Abrogation of organ infiltration and high-titer autoantibodies and retention of lymphoid tissue architecture in FoxP3KOdKO mice
To exclude subclinical disease in FoxP3KOdKO mice, animals were sacrificed contemporaneously with FoxP3KOdKOhet littermates that developed overt disease. A striking feature of FoxP3 deficiency is an eczematous skin infiltration by T cells resulting in the scurfy phenotype with infiltration of the subcutaneous tissues of the skin most obvious in the ear macroscopically (Fig. 1 C) but also by microscopy (Fig. 2 A). In contrast, the ears of FoxP3KOdKO mice appeared grossly and microscopically normal and were indistinguishable from WT normal mice. This did not simply reflect a delay in disease onset, as FoxP3KOdKO or FoxP3+dKO mice sacrificed at 180 d also appeared macroscopically and microscopically normal (Fig. S1, A–D). At later time points from 8 mo of age, some FoxP3KOdKO mice developed eczema affecting their ears, but the infiltrates were small and contained few CD4+ T cells (unpublished data). No mice developed fatal autoimmune pathology.
In addition to skin T cell infiltration, at the time of clinical disease onset, FoxP3KO mice develop lymphocyte infiltrations in many other tissues including the liver. These infiltrates form substantial tertiary lymphoid structures in the liver of FoxP3KOCD30hetOX40het mice with focal aggregates of B220+ B and CD3+ T cells (Fig. 2 B). In contrast, in FoxP3KOdKO mice, there was virtually no infiltration by lymphocytes and certainly no organized aggregates were detected. FoxP3KOdKO mice sacrificed at 6 mo of age also showed a lack of tissue infiltration (Fig. S1 B).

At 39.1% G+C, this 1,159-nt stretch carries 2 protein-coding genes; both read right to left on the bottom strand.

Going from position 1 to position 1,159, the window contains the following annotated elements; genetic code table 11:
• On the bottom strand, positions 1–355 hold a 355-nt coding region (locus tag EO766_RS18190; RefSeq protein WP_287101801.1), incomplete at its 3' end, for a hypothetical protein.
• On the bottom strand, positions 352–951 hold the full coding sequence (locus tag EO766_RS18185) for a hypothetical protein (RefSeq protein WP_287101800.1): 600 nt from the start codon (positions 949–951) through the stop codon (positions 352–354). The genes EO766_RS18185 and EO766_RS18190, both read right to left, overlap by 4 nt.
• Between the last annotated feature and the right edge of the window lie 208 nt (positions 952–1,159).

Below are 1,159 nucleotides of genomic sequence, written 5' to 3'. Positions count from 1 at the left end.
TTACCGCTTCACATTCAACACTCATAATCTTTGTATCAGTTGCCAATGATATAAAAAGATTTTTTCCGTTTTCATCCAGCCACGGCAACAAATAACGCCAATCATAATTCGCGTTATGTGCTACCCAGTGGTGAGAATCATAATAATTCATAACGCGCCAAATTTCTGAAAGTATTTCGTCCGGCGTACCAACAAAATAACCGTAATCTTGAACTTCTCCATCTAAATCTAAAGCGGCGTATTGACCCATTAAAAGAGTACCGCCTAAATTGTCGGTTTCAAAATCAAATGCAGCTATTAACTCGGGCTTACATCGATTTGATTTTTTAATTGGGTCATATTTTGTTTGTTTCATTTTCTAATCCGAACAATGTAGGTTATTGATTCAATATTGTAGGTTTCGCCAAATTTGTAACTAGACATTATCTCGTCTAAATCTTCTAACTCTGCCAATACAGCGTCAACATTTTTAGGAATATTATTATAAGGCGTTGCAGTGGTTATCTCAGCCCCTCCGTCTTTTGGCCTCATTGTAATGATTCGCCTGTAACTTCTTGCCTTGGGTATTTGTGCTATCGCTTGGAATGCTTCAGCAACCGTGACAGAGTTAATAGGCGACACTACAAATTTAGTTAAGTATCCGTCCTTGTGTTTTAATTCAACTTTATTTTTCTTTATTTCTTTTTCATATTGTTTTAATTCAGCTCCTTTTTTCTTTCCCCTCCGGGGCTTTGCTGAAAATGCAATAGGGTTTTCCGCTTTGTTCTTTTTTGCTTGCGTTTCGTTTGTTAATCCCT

After 8 mo, some mice also showed small CD4− T cell infiltrates in the liver, although ∼30% of mice showed no histological evidence of disease. Although liver infiltration was less substantial in OX40het and CD30hetFoxP3KO mice, infiltrates were clearly much greater than FoxP3KOdKO mice (Fig. 2 B).
The hallmark of pathogenic human autoimmune antibodies is their high titer and affinity. These autoantibodies also occur in FoxP3KO mice, for example against stomach mouse tissue (Fig. 2 C). Stomach antibodies were also clearly evident in FoxP3KOOX40het and FoxP3KOCD30het mice but at minimal low titers in FoxP3KOdKO mice (Fig. 2 C) even when old (not depicted), consistent with our previously reported observations that both CD30 and OX40 are required to generate high-affinity antibodies (Gaspal et al., 2005). Autoantibodies and tissue infiltrates were not observed in FoxP3+dKOhet or FoxP3+dKO mice (unpublished data).
Compared with normal mice, FoxP3KOdKOhet, FoxP3KOOX40het, and FoxP3KOCD30het mice exhibited marked lymphadenopathy, and this was significantly but not completely attenuated in FoxP3KOdKO mice (Fig. S1, E and F). Naive CD4 T cells reside exclusively within secondary lymphoid organs like spleen and lymph node (Reinhardt et al., 2001). In FoxP3-deficient human disease, autoimmunity is associated with immunodeficiency within the naive CD4 and also CD8 T cell compartments in lymph nodes and spleen (Costa-Carvalho et al., 2008). Compared with normal mice, FoxP3KO mice had grossly abnormal architecture, with destruction of white pulp areas of both lymph node and spleen (Fig. 2, D and E), and this was associated with gross depletion of CD4+CD62Lhi naive T cells (Fig. 3 A and Fig. S2). In contrast, in FoxP3KOdKO mice the spleen and lymph node architecture was normal, with well organized B and T cell areas (Fig. 2, D and E). Although there was still marked skewing of CD4 T cells to effector/memory phenotype CD62Llo cells, a significant proportion of CD4 T cells were CD62Lhi naive cells. To a lesser extent, naive CD8 T cells were also reduced in FoxP3KO mice but were restored in FoxP3KOdKO mice cells (Fig. 3).